Once your managers are on board, ask them to do the following for their teams.
Managing employee burnout starts with empathetic leadership
It’s easy to look at low productivity and poor performance and make assumptions, but there is a better way. Managers should seek first to understand what’s going on with your employee before rushing to judgment. If a stellar employee begins missing deadlines, a conversation is in order rather than a scolding or disciplinary action.
Recognize that employee burnout is not like a cold or the flu
Burnout doesn’t just clear up on its own, and treating the symptoms is not the solution. Don’t ignore the problem. Use the following approaches, and make sure employees feel supported along the way.
Make a concerted effort to manage burnout, while also acknowledging that it can be a long process (especially with the increased cognitive load due to COVID-19).
Evaluate their workload
Are managers making employees do more with less? That will only last for so long before they burnout.
As a company or department, ask what is non-negotiable in terms of deliverables, and what can be delayed? What extra assignments are worth putting on the back burner? Where can you streamline processes or bring in additional help? Especially consider the added demands of employees working remotely or those actively managing care or education for their children.
Mandate time off for all employees
If your employees are answering emails and delivering reports at 10 p.m. on Saturday night, they are headed for disaster.
Set company policies to discourage email use after a certain time every day, and work with employees to schedule regular time away from work. Set the expectation early and often that you don’t expect employees to respond to emails during off hours, days off, or weekends.
Also give employees the resources they need to completely take time off. This may include restructuring certain processes or clearly communicating what resources they’ll have to support their time off. Too often employees scramble to do all of their work before they leave, and then spend the days after a break scrambling to catch up. This simply isn’t restorative, nor is it giving them the true break they need.
With leadership setting the tone, employees can slowly reset their boundaries and take the time off that they need.
Check in with employees before they burn out
In 2021, your employees are dealing with their normal duties, plus a pandemic, plus a fiery political transition, plus economic uncertainty in the face of state-by-state shutdowns.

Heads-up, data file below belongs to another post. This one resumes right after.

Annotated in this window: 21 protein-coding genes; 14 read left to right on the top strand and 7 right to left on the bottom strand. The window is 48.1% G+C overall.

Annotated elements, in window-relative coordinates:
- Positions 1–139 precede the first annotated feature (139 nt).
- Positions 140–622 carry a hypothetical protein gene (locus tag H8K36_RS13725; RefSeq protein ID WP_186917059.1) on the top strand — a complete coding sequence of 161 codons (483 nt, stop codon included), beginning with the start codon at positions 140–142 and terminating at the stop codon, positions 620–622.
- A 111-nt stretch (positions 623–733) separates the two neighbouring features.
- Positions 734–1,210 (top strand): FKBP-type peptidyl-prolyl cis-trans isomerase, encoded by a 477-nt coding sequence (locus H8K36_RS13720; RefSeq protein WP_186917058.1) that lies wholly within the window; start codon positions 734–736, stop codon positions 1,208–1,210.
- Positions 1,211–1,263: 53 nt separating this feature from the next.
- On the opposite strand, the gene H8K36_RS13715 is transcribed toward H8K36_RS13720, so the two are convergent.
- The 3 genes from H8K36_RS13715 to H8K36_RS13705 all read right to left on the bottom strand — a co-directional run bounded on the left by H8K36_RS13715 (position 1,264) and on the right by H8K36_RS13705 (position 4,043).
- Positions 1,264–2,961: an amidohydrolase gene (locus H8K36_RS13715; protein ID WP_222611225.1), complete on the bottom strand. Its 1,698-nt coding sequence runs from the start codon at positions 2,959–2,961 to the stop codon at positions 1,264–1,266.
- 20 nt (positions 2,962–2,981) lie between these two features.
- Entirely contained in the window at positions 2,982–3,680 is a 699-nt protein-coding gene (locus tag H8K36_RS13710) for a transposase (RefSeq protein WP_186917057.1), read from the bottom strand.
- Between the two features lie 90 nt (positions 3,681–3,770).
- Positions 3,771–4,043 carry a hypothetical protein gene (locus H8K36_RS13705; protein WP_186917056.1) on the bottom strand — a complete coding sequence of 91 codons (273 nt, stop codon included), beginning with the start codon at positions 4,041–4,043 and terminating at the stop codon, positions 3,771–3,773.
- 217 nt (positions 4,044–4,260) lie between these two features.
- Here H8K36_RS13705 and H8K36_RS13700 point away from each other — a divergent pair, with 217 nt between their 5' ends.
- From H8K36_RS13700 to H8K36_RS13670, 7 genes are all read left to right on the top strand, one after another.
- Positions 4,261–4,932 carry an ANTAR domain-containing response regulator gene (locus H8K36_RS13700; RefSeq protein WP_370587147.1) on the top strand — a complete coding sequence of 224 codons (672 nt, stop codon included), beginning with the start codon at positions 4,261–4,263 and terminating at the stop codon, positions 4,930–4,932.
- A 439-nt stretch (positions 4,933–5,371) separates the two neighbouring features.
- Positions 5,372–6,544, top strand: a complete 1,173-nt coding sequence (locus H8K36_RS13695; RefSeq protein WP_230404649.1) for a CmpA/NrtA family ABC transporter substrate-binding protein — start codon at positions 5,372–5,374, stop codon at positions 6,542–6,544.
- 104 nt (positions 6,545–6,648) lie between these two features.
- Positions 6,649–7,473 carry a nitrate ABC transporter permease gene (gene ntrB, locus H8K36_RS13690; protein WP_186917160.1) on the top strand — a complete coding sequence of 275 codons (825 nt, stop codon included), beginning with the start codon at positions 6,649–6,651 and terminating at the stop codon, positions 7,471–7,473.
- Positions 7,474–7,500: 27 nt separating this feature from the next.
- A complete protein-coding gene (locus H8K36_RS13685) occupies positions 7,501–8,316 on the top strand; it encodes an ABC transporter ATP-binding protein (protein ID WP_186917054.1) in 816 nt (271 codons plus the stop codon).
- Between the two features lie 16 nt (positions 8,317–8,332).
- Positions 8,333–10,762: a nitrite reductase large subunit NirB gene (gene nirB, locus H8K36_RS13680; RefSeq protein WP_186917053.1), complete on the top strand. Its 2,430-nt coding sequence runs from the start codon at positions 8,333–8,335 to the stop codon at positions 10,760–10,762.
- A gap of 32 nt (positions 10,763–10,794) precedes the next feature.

Schedule regular check-ins with employees to get a sense of how they are handling their workload and personal concerns. Provide mental health support or other resources when they feel overwhelmed.
If you can, beef up your mental health services
Small businesses may struggle to offer adequate healthcare options for employees, but if you can, add this to your to-do list.
If full-scale mental health coverage isn’t possible, find local or more affordable mental health options that you can offer as perks to employees. This may be reduced rates for local therapy groups, or free subscriptions to self-care or meditation apps. It may be a certain number of paid hours off each month for self-care or mental health time.
Encourage employees to support each other
It’s easy to have an “everyone for themselves” mentality, especially when working remotely, but that’s a slippery slope to detachment and employee burnout.
Work to cultivate a sense of community that helps employees feel they are supported, appreciated, and valuable. Don’t do this through forced Zoom hangouts or more time on the clock. Instead, encourage a culture where people aren’t expected to be “on” all day and night and weekends. Create a culture of appropriate and healthy boundaries, so your employees can become happier and more centered contributors to your teams.
Communicate your new approach
Whether we are wading through the mire of a global pandemic or simply moving through business as usual, it’s important to be alert to the signs of employee burnout. This was a trend that started long before 2020, and it’s up to compassionate managers and empathetic leaders to make some changes.
A good way to communicate your support of healthier boundaries is with on-the-job aids, shorter microlearning options for required training, and manager training about employee burnout. EdgePoint Learning has extensive experience in creating better mental health resources and training for global employees.
Contact us today to learn more about how we can help.